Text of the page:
The Spark

“The emancipation of the working class will only be achieved by the working class itself.” — Karl Marx

The new California budget:
The big rip-off continues

Aug 2, 2004

After a month of supposed deadlock, California Republicans and Democrats announced an agreement on the 2004-2005 state budget. Governor Arnold Schwarzenegger says that since he promised "no cuts and no new taxes," he had only one choice: to borrow money – to be paid back in the future, with high interest rates and fees, of course. (According to the Los Angeles Times, California paid 231 million dollars to Wall Street firms on loans it took out just last year alone.)

Nonetheless, it's a lie that there will be no cuts or tax increases. Local governments are supposed to "lend" the state 2.3 billion dollars over the next two years. This can only result in cuts to services and raises in fees at the local level. In addition, health care is to be further axed, with a major cut in Medi-Cal for the working poor. Medi-Cal stands to lose at least 400 million dollars next year. School districts are also facing a big cut of two billion dollars, meaning continued cuts in jobs, wages, classes and support services. Schwarzenegger also wants to withhold state workers' raises that are already in the contracts – after several years of wage freezes.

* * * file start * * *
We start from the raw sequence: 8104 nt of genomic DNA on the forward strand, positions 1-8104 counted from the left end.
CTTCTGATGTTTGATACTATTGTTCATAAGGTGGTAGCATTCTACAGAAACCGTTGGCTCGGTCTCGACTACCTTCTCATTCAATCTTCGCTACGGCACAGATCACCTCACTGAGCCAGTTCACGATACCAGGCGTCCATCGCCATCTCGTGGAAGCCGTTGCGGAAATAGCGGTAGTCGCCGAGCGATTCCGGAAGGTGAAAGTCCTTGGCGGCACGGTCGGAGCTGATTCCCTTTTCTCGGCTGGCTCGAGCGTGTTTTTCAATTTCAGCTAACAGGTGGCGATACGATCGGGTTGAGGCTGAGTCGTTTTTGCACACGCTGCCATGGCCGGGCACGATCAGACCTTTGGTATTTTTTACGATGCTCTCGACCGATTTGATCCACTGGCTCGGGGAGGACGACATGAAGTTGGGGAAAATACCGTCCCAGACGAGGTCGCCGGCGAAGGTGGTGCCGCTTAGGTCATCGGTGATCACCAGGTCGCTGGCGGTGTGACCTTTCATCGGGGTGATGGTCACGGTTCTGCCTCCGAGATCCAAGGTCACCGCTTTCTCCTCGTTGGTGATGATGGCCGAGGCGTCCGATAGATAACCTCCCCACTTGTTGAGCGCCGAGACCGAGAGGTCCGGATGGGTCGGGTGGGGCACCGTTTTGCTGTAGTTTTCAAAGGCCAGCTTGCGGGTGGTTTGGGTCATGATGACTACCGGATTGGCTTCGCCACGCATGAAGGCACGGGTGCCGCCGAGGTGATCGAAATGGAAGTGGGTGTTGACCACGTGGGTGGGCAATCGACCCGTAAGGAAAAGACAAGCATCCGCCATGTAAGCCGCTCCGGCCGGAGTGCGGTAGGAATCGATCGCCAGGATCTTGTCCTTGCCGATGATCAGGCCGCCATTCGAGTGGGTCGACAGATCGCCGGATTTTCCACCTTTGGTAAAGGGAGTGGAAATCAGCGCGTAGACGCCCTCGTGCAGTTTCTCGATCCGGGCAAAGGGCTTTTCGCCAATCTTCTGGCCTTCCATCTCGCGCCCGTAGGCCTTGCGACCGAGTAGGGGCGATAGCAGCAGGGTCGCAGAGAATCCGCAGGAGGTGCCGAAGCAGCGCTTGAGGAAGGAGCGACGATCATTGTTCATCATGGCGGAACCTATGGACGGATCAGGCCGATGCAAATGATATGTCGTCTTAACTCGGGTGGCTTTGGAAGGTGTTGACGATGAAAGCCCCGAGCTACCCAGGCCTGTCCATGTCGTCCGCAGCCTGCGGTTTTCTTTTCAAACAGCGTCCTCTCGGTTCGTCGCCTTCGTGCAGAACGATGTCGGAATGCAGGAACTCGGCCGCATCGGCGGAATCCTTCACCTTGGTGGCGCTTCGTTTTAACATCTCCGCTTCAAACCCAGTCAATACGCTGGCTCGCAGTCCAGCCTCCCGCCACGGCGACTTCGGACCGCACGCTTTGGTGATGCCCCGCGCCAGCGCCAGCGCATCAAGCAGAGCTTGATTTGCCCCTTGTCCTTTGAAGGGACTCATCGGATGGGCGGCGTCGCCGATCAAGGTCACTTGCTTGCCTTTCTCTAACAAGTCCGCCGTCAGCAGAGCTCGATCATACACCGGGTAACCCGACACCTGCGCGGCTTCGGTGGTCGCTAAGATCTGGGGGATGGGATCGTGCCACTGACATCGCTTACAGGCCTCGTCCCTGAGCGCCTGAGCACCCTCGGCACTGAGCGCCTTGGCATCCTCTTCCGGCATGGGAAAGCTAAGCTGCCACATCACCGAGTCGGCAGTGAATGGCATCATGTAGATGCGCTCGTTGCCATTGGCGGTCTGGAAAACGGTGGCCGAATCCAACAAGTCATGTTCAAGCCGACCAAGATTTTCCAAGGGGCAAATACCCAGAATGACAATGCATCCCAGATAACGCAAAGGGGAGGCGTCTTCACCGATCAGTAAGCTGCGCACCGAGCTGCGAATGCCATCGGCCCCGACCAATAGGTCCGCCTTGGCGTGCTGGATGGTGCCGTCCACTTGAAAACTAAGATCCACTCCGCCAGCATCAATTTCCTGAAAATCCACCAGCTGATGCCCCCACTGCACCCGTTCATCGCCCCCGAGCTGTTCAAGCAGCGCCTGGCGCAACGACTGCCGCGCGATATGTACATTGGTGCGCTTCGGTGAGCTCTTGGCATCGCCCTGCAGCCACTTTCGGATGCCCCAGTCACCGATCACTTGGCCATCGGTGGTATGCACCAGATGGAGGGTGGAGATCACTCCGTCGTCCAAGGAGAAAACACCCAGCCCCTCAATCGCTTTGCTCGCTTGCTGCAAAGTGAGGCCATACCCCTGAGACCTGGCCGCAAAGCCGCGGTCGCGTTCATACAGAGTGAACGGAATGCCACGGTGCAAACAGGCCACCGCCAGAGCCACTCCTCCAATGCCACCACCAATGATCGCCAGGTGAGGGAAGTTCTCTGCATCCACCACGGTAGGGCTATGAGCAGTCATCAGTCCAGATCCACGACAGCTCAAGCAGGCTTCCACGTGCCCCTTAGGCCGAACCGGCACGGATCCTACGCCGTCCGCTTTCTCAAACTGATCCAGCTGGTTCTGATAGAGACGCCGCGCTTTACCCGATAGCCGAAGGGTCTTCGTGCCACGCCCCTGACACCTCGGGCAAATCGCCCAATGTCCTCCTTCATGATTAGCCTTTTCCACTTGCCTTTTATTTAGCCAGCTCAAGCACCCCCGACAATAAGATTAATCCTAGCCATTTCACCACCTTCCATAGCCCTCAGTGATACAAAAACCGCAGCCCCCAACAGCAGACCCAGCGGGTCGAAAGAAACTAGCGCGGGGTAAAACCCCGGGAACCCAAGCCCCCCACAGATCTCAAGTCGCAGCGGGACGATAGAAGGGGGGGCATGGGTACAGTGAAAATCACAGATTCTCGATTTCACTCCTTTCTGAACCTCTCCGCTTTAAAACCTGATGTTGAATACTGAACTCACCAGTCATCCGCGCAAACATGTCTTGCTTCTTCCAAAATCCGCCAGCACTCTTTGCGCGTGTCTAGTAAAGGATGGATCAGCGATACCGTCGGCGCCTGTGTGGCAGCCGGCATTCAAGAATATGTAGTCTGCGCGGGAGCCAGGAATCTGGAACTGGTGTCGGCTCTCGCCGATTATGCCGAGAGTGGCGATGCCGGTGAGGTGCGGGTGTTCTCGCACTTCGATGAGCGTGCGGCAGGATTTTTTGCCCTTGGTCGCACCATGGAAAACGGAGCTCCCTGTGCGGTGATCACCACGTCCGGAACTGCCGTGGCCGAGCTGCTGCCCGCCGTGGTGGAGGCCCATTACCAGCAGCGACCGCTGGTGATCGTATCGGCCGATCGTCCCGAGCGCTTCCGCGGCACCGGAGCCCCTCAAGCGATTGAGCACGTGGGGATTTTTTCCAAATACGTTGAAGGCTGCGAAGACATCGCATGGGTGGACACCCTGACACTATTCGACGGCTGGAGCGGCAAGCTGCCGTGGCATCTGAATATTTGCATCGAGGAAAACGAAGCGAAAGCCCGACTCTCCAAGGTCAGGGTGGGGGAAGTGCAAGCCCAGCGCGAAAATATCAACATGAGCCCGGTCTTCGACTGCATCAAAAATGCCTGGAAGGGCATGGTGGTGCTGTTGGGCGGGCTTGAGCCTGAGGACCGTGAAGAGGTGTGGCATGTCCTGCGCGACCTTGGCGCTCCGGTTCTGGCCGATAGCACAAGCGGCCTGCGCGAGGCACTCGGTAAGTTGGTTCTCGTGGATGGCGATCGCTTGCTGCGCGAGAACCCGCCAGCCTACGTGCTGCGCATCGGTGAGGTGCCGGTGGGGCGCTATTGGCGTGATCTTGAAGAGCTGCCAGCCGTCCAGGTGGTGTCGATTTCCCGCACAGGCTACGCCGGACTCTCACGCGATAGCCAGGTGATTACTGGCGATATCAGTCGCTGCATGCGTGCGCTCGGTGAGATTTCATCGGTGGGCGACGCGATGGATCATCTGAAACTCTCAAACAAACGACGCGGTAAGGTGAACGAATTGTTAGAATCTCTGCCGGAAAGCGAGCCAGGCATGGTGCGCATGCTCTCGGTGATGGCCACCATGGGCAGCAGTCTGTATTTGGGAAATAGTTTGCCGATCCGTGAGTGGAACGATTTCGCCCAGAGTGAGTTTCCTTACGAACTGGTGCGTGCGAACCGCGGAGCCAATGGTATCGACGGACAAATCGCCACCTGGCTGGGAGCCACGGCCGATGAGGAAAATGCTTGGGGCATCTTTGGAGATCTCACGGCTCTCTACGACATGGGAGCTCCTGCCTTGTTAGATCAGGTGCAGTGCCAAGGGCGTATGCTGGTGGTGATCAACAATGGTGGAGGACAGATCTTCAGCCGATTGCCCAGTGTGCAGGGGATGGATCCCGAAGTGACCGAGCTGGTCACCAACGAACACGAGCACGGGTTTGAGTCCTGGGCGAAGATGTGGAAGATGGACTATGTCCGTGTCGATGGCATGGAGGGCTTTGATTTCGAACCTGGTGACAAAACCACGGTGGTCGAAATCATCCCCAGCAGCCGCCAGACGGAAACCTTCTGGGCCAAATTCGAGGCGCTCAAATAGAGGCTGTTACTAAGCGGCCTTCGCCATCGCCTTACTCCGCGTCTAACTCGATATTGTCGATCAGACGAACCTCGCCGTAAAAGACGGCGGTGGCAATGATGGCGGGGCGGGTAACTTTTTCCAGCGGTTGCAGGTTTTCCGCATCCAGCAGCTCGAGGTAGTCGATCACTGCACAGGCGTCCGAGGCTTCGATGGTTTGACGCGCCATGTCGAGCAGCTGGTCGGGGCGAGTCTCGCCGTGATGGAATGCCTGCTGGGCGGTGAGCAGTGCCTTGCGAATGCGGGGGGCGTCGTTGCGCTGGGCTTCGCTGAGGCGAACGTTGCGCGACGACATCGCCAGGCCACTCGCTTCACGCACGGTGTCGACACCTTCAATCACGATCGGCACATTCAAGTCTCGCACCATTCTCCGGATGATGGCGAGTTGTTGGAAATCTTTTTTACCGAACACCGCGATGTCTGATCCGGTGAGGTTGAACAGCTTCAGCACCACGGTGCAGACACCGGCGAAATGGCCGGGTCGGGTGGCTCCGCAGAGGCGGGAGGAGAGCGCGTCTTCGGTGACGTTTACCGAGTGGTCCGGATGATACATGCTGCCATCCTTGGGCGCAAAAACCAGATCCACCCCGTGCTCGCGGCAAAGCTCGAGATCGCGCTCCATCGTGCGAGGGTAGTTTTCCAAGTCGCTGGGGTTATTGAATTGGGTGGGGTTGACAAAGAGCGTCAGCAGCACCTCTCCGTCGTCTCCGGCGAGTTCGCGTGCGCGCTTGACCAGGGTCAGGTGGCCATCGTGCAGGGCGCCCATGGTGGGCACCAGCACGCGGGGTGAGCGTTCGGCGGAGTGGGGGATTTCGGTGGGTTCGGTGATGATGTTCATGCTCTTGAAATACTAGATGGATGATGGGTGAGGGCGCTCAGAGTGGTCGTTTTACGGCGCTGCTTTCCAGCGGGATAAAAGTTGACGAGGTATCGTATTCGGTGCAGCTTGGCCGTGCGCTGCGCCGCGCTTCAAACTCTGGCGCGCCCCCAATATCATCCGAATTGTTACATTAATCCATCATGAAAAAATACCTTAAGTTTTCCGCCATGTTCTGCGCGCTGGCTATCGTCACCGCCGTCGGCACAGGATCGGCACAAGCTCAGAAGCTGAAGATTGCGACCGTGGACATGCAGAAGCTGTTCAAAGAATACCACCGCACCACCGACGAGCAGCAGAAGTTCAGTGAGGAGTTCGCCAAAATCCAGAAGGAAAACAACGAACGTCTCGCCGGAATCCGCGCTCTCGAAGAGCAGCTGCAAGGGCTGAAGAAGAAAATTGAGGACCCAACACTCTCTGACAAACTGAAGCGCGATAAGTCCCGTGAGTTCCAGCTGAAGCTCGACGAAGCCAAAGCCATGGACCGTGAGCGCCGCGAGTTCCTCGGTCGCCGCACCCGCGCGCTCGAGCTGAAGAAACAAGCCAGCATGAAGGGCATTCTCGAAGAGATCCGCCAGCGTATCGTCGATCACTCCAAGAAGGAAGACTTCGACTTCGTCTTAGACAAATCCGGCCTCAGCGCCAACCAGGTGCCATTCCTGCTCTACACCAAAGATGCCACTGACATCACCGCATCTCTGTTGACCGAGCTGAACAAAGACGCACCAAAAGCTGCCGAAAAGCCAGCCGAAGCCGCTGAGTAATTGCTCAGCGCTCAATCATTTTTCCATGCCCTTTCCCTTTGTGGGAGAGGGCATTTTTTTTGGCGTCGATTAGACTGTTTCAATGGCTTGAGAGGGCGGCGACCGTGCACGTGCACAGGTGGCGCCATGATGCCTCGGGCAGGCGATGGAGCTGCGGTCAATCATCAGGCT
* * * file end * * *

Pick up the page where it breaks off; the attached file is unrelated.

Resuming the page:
In justifying these cuts, politicians of both parties told the usual lies – that they faced "tough choices" because there was "no money."

No money? In the fourth year of the "recovery"? When big corporations are bragging about record profits? When the average pay of the CEOs of the 500 biggest corporations went up 22% in 2003?

In fact, the main reason for the budget deficits, in California as well as other states, is the huge tax cuts and subsidies state governments have been giving to the big corporations for years. In California, the share of corporate income paid in taxes has fallen from over 9.5% in 1985 to just over 5% today. According to the research group, California Budget Project, tax cuts enacted by California have cost the state more than 50 billion dollars since 1991 – over 25 billion alone since 2001, that is, when California supposedly ran out of money and into deficit.

No, there IS money, and there is plenty of it. It's just that the politicians of both parties are not willing to go get the money where it is – to the rich – to "balance" their budget.